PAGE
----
(This piece should have a subtitle saying that I make some connection with running, in the end!)
I think it is just a sign of my age but I am keenly aware of an increasing number of deaths of people who have a place in my inner life. The musicians I listened to, the writers I read, the actors I watched – the ones I thought had a special relationship with my own generation. Mostly these people are a bit older than me, because you tend to make the most vivid associations in your teens when they are in their prime. They have therefore reached an age where you would expect more of them to be dying. But even so it is still a shock.
Their death is not so much a reminder of my own mortality but a spur to remember the taste and atmosphere of the time. The things I heard and the meanings I attached to them.
This year has seen the death of a few people from jazz. It started with Michael Brecker and Alice Coltrane. (George Melly occupied a slightly different cultural space because I remember hem mainly for his cultural writings in the Observer) and yesterday I read of the death of Paul Rutherford.
I did not expect name of Paul Rutherford to mean much to very many people and so was quite surprise to se the size and prominence of the obituary in the Guardian. To be quite honest he was not a big name in my internal landscape – I was aware of him mainly because he played in the Mike Westbrook Band, which I really liked. But the obituary made me think of the time I used to listen to free jazz. I don’t anymore and now think it was made much more for the musicians rather than the listener. However at the time I was attracted to the idea of the hard core, the cutting edge, and an uncompromising personal vision. I think I was buying into the romantic idea of the artist as the visionary and the harder the exterior, the more profound the inner truth, i.e. I was slightly delusional.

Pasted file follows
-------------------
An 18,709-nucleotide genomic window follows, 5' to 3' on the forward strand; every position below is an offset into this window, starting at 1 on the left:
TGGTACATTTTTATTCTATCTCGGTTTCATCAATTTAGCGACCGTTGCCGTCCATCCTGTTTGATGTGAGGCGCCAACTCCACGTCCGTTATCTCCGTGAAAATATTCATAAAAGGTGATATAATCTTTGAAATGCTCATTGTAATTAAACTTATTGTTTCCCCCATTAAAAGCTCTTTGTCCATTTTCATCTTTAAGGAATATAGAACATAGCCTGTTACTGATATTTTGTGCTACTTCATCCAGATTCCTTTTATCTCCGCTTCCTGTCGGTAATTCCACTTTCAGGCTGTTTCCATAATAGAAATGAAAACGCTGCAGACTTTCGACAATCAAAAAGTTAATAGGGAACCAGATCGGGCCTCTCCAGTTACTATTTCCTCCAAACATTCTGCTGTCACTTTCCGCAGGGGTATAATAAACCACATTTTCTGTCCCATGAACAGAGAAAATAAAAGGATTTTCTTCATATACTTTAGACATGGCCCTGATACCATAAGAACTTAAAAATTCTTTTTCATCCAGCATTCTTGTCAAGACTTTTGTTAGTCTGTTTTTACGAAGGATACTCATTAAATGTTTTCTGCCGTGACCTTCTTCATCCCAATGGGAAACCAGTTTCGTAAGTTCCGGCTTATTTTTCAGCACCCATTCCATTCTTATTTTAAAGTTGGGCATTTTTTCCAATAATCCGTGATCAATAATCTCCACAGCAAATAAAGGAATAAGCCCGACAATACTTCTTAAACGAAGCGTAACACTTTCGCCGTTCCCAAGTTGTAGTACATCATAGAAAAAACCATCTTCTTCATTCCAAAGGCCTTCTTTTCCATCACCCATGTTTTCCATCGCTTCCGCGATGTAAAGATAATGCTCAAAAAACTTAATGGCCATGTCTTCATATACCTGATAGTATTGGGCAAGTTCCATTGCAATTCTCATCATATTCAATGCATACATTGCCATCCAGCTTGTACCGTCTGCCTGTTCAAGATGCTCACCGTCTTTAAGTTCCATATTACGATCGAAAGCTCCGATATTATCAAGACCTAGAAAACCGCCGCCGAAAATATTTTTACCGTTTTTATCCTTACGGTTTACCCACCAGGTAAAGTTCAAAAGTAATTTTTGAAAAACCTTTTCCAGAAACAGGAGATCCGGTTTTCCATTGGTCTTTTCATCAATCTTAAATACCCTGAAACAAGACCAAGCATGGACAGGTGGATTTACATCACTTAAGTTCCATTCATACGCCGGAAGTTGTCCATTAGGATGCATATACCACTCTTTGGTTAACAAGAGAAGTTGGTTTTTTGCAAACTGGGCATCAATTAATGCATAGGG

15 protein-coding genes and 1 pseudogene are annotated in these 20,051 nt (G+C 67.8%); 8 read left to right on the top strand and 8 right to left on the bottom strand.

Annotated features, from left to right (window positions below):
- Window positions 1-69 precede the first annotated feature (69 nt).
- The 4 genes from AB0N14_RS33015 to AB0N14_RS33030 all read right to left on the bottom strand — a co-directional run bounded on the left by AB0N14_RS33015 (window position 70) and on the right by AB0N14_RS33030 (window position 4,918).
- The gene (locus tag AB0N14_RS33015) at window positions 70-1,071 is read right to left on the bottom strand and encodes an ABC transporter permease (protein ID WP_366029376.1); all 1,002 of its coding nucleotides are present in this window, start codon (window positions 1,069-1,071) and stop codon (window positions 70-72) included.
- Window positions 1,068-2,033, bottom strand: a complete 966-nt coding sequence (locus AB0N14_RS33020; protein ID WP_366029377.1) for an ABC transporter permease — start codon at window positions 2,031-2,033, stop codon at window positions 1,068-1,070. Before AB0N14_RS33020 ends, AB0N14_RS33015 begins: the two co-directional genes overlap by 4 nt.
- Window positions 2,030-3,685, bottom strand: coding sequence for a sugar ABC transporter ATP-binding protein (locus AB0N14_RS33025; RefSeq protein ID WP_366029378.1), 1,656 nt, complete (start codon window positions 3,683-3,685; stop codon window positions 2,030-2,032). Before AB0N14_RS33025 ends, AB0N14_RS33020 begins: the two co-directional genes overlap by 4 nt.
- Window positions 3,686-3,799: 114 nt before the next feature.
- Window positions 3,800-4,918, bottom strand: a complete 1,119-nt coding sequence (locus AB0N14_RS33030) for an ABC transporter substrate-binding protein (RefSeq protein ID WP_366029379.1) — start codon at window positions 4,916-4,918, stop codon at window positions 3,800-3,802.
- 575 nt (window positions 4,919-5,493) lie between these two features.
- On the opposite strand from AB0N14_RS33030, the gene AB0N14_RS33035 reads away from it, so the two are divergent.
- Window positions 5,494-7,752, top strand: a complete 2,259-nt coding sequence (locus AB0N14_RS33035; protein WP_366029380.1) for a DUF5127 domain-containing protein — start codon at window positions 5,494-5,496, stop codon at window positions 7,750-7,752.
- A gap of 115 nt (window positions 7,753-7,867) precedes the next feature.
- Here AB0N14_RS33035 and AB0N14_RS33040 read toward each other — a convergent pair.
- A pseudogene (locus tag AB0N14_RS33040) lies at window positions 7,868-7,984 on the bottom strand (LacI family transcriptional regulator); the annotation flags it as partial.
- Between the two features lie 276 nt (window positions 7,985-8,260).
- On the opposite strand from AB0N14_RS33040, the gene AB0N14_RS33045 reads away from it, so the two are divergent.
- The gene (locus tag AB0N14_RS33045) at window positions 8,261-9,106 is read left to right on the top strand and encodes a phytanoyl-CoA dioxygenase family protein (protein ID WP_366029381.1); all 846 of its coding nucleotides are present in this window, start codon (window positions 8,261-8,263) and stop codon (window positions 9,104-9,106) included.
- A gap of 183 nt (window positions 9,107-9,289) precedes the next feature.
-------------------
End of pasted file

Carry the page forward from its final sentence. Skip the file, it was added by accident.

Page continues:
And yet… and yet there were moments of great clarity and beauty. I don’t know quite how it happened but if you stayed with it, sometimes things just came together and something surprising and rather wonderful happened. And the people involved were genuine and committed. It was a serious endeavour.
Sometimes my running is a bit like that. It is a serious business that involves a certain amount of pain and a deal of incoherence, especially towards the end of a long run, but it does reveal moments of clarity that pay for everything. Why and how it happens I don’t know but, just as with the jazz I used to listen to all those years ago, those moments do happen and you know it is good.
I am talking about this because I read recently that Michael Nyman has been commissioned by the Great North Run to write some music that will in some way illustrate what it is like to run a long distance. It will be interesting to hear how he interprets the jumble, the false dawns, the set backs and injuries, the rhythm, the endeavour, the sense of achievement and the peace. Of one thing I am certain – music that can express those things will not be the sort of music you want to listen to whilst you are actually running.